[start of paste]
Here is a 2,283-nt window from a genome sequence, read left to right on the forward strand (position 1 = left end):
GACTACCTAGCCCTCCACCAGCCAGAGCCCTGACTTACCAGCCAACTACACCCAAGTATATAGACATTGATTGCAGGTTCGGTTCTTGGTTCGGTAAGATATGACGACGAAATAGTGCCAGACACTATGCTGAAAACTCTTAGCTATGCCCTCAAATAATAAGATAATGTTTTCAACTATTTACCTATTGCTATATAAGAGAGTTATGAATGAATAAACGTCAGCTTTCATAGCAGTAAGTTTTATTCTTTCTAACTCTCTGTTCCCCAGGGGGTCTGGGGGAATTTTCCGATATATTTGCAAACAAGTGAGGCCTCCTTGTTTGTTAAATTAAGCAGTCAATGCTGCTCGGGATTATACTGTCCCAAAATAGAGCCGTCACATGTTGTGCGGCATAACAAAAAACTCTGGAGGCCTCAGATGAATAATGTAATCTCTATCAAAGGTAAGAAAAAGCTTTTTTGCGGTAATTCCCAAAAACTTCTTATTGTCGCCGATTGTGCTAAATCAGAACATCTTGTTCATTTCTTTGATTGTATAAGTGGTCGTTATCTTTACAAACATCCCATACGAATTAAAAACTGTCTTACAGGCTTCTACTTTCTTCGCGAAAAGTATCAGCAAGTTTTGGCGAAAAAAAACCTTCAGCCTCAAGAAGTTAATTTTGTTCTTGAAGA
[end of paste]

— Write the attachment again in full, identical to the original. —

Here is a 2,283-nt window from a genome sequence, read left to right on the forward strand (position 1 = left end):
GACTACCTAGCCCTCCACCAGCCAGAGCCCTGACTTACCAGCCAACTACACCCAAGTATATAGACATTGATTGCAGGTTCGGTTCTTGGTTCGGTAAGATATGACGACGAAATAGTGCCAGACACTATGCTGAAAACTCTTAGCTATGCCCTCAAATAATAAGATAATGTTTTCAACTATTTACCTATTGCTATATAAGAGAGTTATGAATGAATAAACGTCAGCTTTCATAGCAGTAAGTTTTATTCTTTCTAACTCTCTGTTCCCCAGGGGGTCTGGGGGAATTTTCCGATATATTTGCAAACAAGTGAGGCCTCCTTGTTTGTTAAATTAAGCAGTCAATGCTGCTCGGGATTATACTGTCCCAAAATAGAGCCGTCACATGTTGTGCGGCATAACAAAAAACTCTGGAGGCCTCAGATGAATAATGTAATCTCTATCAAAGGTAAGAAAAAGCTTTTTTGCGGTAATTCCCAAAAACTTCTTATTGTCGCCGATTGTGCTAAATCAGAACATCTTGTTCATTTCTTTGATTGTATAAGTGGTCGTTATCTTTACAAACATCCCATACGAATTAAAAACTGTCTTACAGGCTTCTACTTTCTTCGCGAAAAGTATCAGCAAGTTTTGGCGAAAAAAAACCTTCAGCCTCAAGAAGTTAATTTTGTTCTTGAAGA